The Texas Medical Board ruling that stem cell use is the practice of medicine and not the creation of a new drug has brought up some interesting issues. Continuing along the lines of the cells= drugs discussion, what happens if I turn your cells into drugs? There are certainly bioethical concerns like whether you can use them to save your life-you can’t unless they are approved as a drug for that purpose. Then there are practical concerns. Since we have many more physicians than drug factories, how big would FDA have to be to supervise or monitor physicians using stem cells to ensure they weren’t the type FDA thinks are new drugs?
There are almost 1 MM US physicians. There is one FDA which is overburdened and underfunded. There are 50 state medical boards who are charged with overseeing physicians while FDA is strictly prohibited from having authority over physicians. Even if congress decided tomorrow to grant FDA regulatory authority over physicians, it would have to increase the size of the agency by more than 10X just to keep up. For example, FDA performed 200 ex-US drug manufacture inspections in 2008, in 2009 it had only two inspectors in China-where many of the drugs in the US are manufactured. In the US and elsewhere the agency does about 1,000 annual drug manufacture factory inspections. To police physicians, it would need to increase that number 10x just to have a very poor surveillance program (inspecting about 1% of physicians per anum). In addition, the efficiency of these inspections would drop off a cliff. Right now FDA can safeguard the health of millions of patient doses by inspecting one large drug factory. If they were inspecting physician offices, that efficiency drops to at best tens to hundreds of doses per inspection (for autologous ASCs). So the numbers above would need to increase by at least 1,000X to monitor 1 million US physicians using stem cells at the same level of surveillance as exists now. That overall 10,000 X increase in FDA size would take it from about 12,000 employees to somewhere north of ten million, making it by far largest federal agency and larger than the rest of the federal government. The upshot? Texas has the equation right. Let state medical boards regulate physicians and put protections in place to protect patients when stem cells are used as investigational therapy.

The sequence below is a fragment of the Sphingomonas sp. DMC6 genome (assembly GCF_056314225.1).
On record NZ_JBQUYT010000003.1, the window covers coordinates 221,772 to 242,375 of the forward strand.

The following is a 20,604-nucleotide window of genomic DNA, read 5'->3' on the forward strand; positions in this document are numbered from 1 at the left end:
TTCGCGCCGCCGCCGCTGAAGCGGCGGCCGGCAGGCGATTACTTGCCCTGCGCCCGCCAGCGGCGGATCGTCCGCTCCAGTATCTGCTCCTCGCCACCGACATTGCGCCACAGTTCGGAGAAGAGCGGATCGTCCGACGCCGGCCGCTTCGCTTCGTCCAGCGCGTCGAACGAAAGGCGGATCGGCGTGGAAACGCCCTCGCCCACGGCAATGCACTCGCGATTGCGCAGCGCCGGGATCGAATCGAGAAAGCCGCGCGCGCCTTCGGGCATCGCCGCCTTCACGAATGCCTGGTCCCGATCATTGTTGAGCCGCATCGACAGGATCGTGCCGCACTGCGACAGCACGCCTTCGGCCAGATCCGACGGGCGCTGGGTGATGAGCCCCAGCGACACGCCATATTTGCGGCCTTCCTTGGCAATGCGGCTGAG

About the Author
Christopher J. Centeno, M.D. is an international expert and specialist in regenerative medicine and the clinical use of mesenchymal stem cells in orthopedics. He is board certified in physical medicine as well as rehabilitation and in pain management through The American Board of Physical Medicine and Rehabilitation.…